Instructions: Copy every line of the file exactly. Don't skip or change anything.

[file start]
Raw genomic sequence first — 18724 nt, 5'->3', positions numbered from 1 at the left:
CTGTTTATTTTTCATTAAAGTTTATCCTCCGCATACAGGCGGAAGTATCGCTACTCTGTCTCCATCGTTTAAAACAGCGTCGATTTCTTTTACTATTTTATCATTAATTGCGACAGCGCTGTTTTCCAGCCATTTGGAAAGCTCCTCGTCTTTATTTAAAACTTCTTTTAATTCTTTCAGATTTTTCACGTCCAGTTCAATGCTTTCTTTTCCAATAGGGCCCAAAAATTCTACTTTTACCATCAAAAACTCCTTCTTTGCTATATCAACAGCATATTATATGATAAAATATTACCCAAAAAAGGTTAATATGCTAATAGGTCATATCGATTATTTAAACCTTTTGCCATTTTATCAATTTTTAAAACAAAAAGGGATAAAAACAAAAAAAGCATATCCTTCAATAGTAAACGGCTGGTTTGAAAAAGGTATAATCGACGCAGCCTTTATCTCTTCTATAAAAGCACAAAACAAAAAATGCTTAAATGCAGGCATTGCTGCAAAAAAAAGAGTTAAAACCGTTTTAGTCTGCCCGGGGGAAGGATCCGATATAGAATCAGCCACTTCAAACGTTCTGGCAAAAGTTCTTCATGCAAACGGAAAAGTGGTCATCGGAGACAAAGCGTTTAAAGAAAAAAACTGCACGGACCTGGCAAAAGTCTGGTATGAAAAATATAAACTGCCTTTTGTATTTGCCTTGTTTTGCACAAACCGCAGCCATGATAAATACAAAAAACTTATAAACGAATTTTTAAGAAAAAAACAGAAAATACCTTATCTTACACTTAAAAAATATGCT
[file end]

Raw genomic sequence first — 18724 nt, 5'->3', positions numbered from 1 at the left:
CTGTTTATTTTTCATTAAAGTTTATCCTCCGCATACAGGCGGAAGTATCGCTACTCTGTCTCCATCGTTTAAAACAGCGTCGATTTCTTTTACTATTTTATCATTAATTGCGACAGCGCTGTTTTCCAGCCATTTGGAAAGCTCCTCGTCTTTATTTAAAACTTCTTTTAATTCTTTCAGATTTTTCACGTCCAGTTCAATGCTTTCTTTTCCAATAGGGCCCAAAAATTCTACTTTTACCATCAAAAACTCCTTCTTTGCTATATCAACAGCATATTATATGATAAAATATTACCCAAAAAAGGTTAATATGCTAATAGGTCATATCGATTATTTAAACCTTTTGCCATTTTATCAATTTTTAAAACAAAAAGGGATAAAAACAAAAAAAGCATATCCTTCAATAGTAAACGGCTGGTTTGAAAAAGGTATAATCGACGCAGCCTTTATCTCTTCTATAAAAGCACAAAACAAAAAATGCTTAAATGCAGGCATTGCTGCAAAAAAAAGAGTTAAAACCGTTTTAGTCTGCCCGGGGGAAGGATCCGATATAGAATCAGCCACTTCAAACGTTCTGGCAAAAGTTCTTCATGCAAACGGAAAAGTGGTCATCGGAGACAAAGCGTTTAAAGAAAAAAACTGCACGGACCTGGCAAAAGTCTGGTATGAAAAATATAAACTGCCTTTTGTATTTGCCTTGTTTTGCACAAACCGCAGCCATGATAAATACAAAAAACTTATAAACGAATTTTTAAGAAAAAAACAGAAAATACCTTATCTTACACTTAAAAAATATGCT